The report, Class Dismissed: Discriminatory Expulsions of Muslim Students describes the government's zero-tolerance policy toward Muslim students who wear headscarves and beards.
In a new report about Uzbekistan, (text of the report) Human Rights Watch documents a pernicious form of religious discrimination practiced by the government against Muslims. The report, Class Dismissed: Discriminatory Expulsions of Muslim Students describes the government's zero-tolerance policy toward Muslim students who wear headscarves and beards. Government officials have unceremoniously expelled the students from schools and universities. Most of those expelled were girls and young women.
"The government of Uzbekistan is assaulting religious freedom from all sides," said Holly Cartner, executive director of the Europe and Central Asia division of Human Rights Watch. "The expulsion of Muslim students is yet another aspect of this campaign."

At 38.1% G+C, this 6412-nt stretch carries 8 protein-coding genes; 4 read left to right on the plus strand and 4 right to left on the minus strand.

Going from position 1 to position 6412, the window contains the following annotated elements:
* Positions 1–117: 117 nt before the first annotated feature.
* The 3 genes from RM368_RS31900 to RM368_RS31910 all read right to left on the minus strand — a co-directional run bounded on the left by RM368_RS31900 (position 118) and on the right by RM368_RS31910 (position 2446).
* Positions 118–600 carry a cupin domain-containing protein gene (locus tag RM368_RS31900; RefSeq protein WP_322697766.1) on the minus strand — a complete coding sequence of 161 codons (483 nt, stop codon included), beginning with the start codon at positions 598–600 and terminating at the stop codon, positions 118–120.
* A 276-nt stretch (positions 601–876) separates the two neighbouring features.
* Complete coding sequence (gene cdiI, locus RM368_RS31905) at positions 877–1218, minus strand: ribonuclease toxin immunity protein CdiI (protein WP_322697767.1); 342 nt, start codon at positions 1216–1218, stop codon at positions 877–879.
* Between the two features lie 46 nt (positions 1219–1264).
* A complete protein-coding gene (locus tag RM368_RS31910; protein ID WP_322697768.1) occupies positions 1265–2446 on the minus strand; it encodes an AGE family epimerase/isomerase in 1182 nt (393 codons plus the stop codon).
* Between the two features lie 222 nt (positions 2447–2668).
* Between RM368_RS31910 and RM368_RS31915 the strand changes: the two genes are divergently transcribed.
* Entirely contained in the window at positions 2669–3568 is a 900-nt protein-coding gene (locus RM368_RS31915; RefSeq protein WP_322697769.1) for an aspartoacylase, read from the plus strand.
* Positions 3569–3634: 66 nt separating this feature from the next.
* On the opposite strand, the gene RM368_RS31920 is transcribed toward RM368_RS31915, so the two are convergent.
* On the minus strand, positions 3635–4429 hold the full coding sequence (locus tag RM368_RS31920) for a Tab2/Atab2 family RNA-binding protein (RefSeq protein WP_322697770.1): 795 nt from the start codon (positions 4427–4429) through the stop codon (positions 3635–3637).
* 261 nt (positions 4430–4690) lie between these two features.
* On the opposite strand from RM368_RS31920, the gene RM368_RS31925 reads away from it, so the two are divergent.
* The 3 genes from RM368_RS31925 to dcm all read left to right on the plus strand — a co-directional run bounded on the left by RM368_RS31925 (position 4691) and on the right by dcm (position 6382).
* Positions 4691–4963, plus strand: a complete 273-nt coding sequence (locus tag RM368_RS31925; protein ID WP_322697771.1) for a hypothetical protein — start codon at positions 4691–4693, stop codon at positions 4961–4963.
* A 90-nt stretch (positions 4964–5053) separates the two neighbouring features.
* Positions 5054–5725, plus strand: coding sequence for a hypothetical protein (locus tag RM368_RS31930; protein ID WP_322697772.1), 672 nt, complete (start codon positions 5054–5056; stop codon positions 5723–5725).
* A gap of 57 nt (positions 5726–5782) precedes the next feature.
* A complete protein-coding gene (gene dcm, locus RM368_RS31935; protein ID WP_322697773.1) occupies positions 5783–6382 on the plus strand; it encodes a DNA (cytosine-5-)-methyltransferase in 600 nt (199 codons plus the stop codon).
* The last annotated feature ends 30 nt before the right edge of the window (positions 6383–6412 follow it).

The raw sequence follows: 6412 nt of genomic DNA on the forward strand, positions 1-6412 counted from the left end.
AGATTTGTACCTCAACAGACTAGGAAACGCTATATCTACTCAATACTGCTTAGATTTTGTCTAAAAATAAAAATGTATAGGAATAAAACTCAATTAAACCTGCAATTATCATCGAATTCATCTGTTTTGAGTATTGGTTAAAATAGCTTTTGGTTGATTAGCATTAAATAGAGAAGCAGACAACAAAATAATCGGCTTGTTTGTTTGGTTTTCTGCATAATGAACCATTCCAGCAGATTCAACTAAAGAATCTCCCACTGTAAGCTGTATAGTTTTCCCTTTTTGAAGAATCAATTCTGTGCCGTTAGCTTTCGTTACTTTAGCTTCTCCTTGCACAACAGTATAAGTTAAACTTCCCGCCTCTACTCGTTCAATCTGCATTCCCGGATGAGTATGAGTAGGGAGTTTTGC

In some cases, university officials have joined state security agents to intimidate and harass Muslim students who persisted in wearing religious attire, and their families. The Ministry of State Security (the successor to the KGB) has threatened some students, and warned their parents of being fired from their jobs.
The discriminatory policy is part of the Karimov government's crackdown on Muslims not affiliated with government-sanctioned mosques. Since late 1997, police and security forces have arrested thousands of Muslims who do not adhere to officially-sanctioned Islam or do not attend government-approved mosques. Police have planted evidence on suspects and beaten detainees. Judges presided over blatantly unfair trials, ignoring police misdeeds and convicting men on the basis of their religious beliefs.
The Uzbek government has claimed that the students' religious attire identifies them as members of "Wahabi" sects seeking to establish an Islamic state. Yet none of the students claimed affiliation with "Wahabism," and none was charged with any violent act or with disrupting public order.
Last month, the U.S. State Department criticized Uzbekistan for its religious practices in its first report on religious freedom around the world. Prior to the report's release, the Uzbek government released five Christians imprisoned for their religious beliefs. It did not release any Muslim detainees.